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Originally published April 12, 2011 at 5:14 PM | Page modified April 12, 2011 at 6:09 PM

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American extremist in Somalia releases 2 new rap songs on Internet

An American from Alabama who joined Somalia's most dangerous extremist group has released two new rap songs on the Internet, a possible indication that he is still alive after rumors circulated of his death during heavy fighting in Mogadishu.

The Associated Press

NAIROBI, Kenya — An American from Alabama who joined Somalia's most dangerous extremist group has released two new rap songs on the Internet, a possible indication that he is still alive after rumors circulated of his death during heavy fighting in Mogadishu.

Omar Hammami, who grew up in the middle-class town of Daphne, Ala., joined the al-Qaida-linked Somali group in 2007, becoming the most high-profile American member of al-Shabab. He took the nom de guerre of Abu Mansur al-Amriki, or "the American."

A jihadist website posted two songs over the weekend in which Hammami raps that he wants to die a martyr. He cites previous extremist leaders killed by U.S. military action like Abu Musab al-Zarqawi, the former leader of al-Qaida in Iraq, and Saleh Ali Saleh Nabhan, who was killed in a U.S. commando raid in September 2009.

The two songs are titled "Send Me a Cruise (missile)" and "Make Jihad With Me."

Last month Somalia's defense minister told The Associated Press that intelligence reports indicated that Hammami may have been killed during an anti-insurgent offensive. But the minister said the reports weren't confirmed.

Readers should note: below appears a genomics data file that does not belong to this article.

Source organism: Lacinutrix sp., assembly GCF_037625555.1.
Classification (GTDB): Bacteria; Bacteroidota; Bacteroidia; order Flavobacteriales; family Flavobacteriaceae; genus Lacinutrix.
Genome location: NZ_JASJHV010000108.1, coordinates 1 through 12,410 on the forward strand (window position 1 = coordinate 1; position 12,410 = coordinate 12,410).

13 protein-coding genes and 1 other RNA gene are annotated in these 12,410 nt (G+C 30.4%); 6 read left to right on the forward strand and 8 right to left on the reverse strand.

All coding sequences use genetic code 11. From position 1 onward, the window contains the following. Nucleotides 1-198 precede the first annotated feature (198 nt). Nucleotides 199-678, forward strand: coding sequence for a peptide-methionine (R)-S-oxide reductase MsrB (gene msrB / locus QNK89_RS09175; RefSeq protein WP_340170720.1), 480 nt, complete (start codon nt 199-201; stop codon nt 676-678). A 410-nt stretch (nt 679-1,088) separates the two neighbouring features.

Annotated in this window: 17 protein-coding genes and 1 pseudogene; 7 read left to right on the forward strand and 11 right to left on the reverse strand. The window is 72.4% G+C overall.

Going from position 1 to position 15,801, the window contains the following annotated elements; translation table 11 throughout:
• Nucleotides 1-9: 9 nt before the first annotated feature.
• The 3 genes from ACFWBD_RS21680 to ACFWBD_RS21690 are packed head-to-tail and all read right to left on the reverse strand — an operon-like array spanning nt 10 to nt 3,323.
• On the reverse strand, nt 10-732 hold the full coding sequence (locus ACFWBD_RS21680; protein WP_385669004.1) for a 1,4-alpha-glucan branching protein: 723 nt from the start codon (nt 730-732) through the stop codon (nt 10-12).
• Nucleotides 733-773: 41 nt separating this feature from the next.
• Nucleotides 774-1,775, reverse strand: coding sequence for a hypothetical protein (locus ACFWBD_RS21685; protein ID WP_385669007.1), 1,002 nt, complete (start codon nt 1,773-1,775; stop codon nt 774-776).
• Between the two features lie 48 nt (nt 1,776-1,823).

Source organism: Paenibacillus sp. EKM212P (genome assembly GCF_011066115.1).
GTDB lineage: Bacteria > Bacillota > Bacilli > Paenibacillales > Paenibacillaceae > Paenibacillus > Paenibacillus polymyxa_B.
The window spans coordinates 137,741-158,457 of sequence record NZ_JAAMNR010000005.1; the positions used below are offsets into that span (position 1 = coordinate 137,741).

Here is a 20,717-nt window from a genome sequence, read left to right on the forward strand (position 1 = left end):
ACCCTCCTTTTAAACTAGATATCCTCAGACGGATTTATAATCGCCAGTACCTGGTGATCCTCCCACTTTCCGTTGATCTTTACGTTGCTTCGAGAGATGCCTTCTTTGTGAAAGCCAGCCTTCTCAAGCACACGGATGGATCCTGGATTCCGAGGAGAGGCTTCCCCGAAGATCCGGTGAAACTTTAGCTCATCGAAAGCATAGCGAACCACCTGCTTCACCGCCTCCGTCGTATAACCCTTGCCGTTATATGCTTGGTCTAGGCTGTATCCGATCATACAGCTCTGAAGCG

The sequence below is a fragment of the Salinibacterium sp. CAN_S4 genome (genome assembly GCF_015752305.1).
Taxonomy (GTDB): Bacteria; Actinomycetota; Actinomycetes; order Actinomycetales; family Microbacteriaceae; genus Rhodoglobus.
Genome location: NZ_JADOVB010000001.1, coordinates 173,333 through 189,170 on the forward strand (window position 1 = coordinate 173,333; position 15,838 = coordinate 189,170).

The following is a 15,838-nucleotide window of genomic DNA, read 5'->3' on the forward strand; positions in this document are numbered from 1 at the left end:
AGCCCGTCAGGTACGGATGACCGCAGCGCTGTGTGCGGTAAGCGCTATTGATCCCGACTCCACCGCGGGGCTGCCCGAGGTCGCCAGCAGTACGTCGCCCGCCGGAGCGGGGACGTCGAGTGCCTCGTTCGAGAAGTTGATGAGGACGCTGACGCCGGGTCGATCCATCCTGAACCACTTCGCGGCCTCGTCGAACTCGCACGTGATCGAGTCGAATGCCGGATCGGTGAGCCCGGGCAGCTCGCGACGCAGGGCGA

Though Hammami appears still to be alive, his lyrics yearn for death.

"There's nothing as sweet as the taste of a tank shell," he says in one song, according to a transcription by the website The Long War Journal. "It was a beautiful day, when that predator paradise missile sent me on my way."

Bill Roggio, the managing editor of The Long War Journal, said the lyrics have two aims: to appeal to rebellious Western Muslims who might be recruited into extremist groups, and to dispel reports of Hammami's death.

"Hammami is stressing an often-repeated theme in jihadist circles: that dying while waging jihad is both noble and desired," Roggio said.

Hammami has starred in previous jihadist videos that showed him rapping and running with gun-wielding fighters.

He was indicted in the U.S. for his role in al-Shabab in August.

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